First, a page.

The look of acrylics vs oils

john

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I started with watercolor then went to acrylics then to oils. When comparing the three I like how my oil paintings look the best and it's not because I've become a better painter. I haven't..... dammit. :) I almost wish I had just started with oils. Most of the paintings would look nicer. It's funny because when I started I liked the flat looks of watercolors better. They seemed more abstract and gentler or something. Now that I see all three kinds on the wall I just like the look of the oils better. They seem more luminous and present? The watercolors are more polite and the acrylics seem cruder. As tools the WCs are brushes and the acrylics worked like hammers, the oils seem to be in between. It could very well be that I just don't know how to use acrylics. But they just seem kind of blah. It's weird.

Some folks insist that they can look the same. I'm not so sure. Maybe I just haven't seen enough well painted acrylics

And it's one of those things that doesn't translate well over a computer screen. The computer screen seems to equalize them.

So I was wondering if you guys feel the same way. Is there really a "look" to oils that generally cannot be duplicated with acrylics? Do you like the look of it better? Why?
 
I have a lot to say about this, but I will have to come back to it. I am actually still ill. It comes in waves, so I suspect I'll be fine a little later. Excuse me for my scarceness .I will come back and make lots of comments here. :)
 
I find watercolours to be the most inflexible of the three mediums. With wc's you must plan ahead and paint from white-light to dark unless you include gouache. WC's can be very time critical and can leave you only minutes to render certain passages. But they are the least expensive and I doubt that some of the wet-in-wet effects can be duplicated in a different medium. Watercolour paintings seem to be valued the least in the commercial marketplace. Doubt has sometimes been cased on the longevity of watercolours, but if you stay away from fugitive pigments and use acid free, cotton lint paper your paintings will outlive most other mediums.

Oil's offer the greatest flexibility. If you really screw up, scrape the paint off, let dry a bit and start again and again and again. Oil on canvas seems to be the commercial marketplaces sweetheart. Sure you can start with 6 tubes of pigment, a large tube of Titanium White and a small pot of Linseed oil, but who does? Paintings on stretched canvas is bulky to store.

Acrylics are neither chalk nor cheese. Flexible: better than watercolour but not a good as oil but it cleans up with water. The longevity of acrylic is still a WIP with 'only' 80 years of experience. I didn't like System 3 acrylics when I tried them way back when. I do use them over watercolour backgrounds. I could live without out if required to.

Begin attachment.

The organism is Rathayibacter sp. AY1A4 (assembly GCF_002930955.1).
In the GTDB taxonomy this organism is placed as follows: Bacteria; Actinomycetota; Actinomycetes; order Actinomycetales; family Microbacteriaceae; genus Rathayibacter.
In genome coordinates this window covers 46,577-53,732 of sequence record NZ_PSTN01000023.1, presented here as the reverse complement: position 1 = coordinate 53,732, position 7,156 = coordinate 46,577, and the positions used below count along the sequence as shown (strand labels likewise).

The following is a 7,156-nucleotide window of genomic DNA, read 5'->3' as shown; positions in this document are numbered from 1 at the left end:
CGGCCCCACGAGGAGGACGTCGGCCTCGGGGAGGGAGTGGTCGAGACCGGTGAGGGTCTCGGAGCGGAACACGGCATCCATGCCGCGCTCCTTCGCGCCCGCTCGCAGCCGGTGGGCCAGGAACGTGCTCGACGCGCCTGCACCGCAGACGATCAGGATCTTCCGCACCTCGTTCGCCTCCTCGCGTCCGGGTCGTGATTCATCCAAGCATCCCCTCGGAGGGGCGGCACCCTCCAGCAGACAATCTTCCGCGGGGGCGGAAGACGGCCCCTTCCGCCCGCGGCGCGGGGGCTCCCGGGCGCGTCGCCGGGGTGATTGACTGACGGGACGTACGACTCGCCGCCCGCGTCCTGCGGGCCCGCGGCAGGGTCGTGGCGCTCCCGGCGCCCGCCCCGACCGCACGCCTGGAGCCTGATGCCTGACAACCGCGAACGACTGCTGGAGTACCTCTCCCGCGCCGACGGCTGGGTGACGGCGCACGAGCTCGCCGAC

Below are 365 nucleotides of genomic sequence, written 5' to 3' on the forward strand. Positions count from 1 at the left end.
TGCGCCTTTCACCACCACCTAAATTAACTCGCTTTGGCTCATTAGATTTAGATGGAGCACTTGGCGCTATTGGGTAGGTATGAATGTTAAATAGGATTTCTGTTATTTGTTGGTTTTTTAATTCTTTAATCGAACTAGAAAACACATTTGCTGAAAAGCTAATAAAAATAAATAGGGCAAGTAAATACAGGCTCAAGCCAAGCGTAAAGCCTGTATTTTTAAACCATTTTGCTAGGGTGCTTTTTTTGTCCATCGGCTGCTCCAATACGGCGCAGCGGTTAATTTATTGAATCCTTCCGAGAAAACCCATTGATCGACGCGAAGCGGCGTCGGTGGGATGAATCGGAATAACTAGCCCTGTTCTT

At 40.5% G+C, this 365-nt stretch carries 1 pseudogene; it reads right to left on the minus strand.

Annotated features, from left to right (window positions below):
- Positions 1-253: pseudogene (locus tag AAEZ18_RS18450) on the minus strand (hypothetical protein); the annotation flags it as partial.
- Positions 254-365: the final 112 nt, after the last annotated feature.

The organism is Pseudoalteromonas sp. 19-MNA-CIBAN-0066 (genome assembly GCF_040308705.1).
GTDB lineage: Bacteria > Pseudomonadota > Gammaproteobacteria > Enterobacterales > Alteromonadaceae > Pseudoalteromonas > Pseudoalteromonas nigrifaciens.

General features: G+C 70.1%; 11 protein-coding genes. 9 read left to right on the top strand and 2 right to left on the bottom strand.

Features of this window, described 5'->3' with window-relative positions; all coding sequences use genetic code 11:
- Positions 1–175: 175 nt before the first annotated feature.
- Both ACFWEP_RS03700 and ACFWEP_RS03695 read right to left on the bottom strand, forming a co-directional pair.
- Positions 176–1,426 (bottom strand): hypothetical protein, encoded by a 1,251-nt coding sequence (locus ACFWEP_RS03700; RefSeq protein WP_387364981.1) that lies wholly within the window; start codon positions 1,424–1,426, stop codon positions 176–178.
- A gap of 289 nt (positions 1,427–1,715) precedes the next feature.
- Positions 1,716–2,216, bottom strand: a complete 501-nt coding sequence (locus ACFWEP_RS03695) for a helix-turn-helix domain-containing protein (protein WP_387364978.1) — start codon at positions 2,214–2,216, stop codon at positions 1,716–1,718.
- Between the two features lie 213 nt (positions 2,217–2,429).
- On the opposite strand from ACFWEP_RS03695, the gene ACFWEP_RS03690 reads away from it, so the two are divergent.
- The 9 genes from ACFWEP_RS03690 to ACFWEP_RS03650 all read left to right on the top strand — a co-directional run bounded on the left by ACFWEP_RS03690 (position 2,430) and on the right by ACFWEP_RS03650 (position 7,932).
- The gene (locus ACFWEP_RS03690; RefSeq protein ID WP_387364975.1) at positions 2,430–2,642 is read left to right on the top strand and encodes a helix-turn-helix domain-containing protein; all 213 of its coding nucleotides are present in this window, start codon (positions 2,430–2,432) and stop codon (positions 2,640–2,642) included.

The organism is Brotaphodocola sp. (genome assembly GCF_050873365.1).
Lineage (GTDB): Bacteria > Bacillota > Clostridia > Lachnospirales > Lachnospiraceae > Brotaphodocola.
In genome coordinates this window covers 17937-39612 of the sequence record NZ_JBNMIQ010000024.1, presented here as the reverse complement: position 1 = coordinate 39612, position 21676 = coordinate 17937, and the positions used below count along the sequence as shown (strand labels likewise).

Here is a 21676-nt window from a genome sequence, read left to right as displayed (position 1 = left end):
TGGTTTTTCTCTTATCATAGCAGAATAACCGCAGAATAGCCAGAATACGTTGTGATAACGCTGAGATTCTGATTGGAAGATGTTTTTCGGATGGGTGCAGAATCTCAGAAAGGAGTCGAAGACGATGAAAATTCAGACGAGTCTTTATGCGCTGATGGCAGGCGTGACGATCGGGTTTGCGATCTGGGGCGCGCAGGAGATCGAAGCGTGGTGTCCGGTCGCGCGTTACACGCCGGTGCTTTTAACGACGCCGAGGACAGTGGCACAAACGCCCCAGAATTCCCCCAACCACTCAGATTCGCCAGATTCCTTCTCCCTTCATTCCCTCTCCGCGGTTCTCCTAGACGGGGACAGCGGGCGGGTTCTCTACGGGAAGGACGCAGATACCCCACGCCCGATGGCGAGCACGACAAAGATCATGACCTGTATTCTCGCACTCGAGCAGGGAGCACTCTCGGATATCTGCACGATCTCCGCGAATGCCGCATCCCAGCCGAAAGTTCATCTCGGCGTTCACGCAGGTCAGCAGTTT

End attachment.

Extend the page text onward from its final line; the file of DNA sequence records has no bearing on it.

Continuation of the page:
Acrylics over watercolour works. Oil over Acrylics works. Oil over watercolour works. Other combinations are doubtful.

WMMV
 
Thanks for the response Claude but that was not what I was asking about. I know all that. I was asking about how they look to you. To me, oil paint just looks better. I was wondering if others felt the same way and why.
 
Thanks for the response Claude but that was not what I was asking about. I know all that. I was asking about how they look to you. To me, oil paint just looks better. I was wondering if others felt the same way and why.
Watercolour is the best for wet-in-wet washes. Nothing else comes close for the blends that this can produce.

Acrylic, by itself, looks plastic (of course since it is a plastic) to me.

I can't remember who said it; "Oil was made to paint flesh".
 
I’m not sure how to assess the “appearance differences“ between oil and acrylic. I only know how oil FEELS and I’ve used it as my primary medium because it’s so easy to manipulate. (I am the master of my medium! Well...”master” being relative....). I’ve done a few watercolors back in the day, and I started with acrylics. And lately, I’m trying to figure out to incorporate latex house paint as a ground. Maybe this is a bad idea...but I like choosing from all the colors in the world and being able to apply them quickly with a roller over large surfaces. So, not only have I’ve used oils on top of acrylic and house paint but also over masonite, linen, cotton, crackle, basswood, burlap, sand, coffee, spray paint, paper transfers...

This blurb is from “The Artist’s Handbook of Materials and Techniques.” Apparently, there are just certain things you don’t get from, or can’t do with, the other mediums. Maybe this better explains what you’re sensing or seeing.....?

”...for artists whose styles require the special manipulative properties of oil colors, including finesse and delicacy in handling, smoothly blended or graduated tones, or control in the play of opacities and transparencies, find that these possibilities are the exclusive properties of oil colors.”
 
Watercolor can look quite luminescent in the hands of an artist like Turner:

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But we might do well to remember that Turner frequently employed washes of watercolor in his oil paintings... which makes them a nightmare for restoration artists.

I also love the works of the near-contemporary Chinese artist, Zhang Daquien and the way the paint colors bleed together blurring abstraction and figurative art:

Zhang-Daqian_Spring-Dawns-Upon-The-Colourful-Hills.1000.jpg


My art school professors emphasized the watercolor method of Cezanne, leaving large passages of white paper untouched.

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Watercolor didn't click with me until I discovered Turner's manner of working with layer after layer after layer... which could be rapidly realized with the aid of a hair-dryer. I made a number of passable watercolor paintings during my first year in art school... when I was very much into the Early Netherlandish painters. Unfortunately, this is the only decent image I have of my watercolors as they were all photographed in slides and transferred to digital through a desktop scanner some 15 years ago.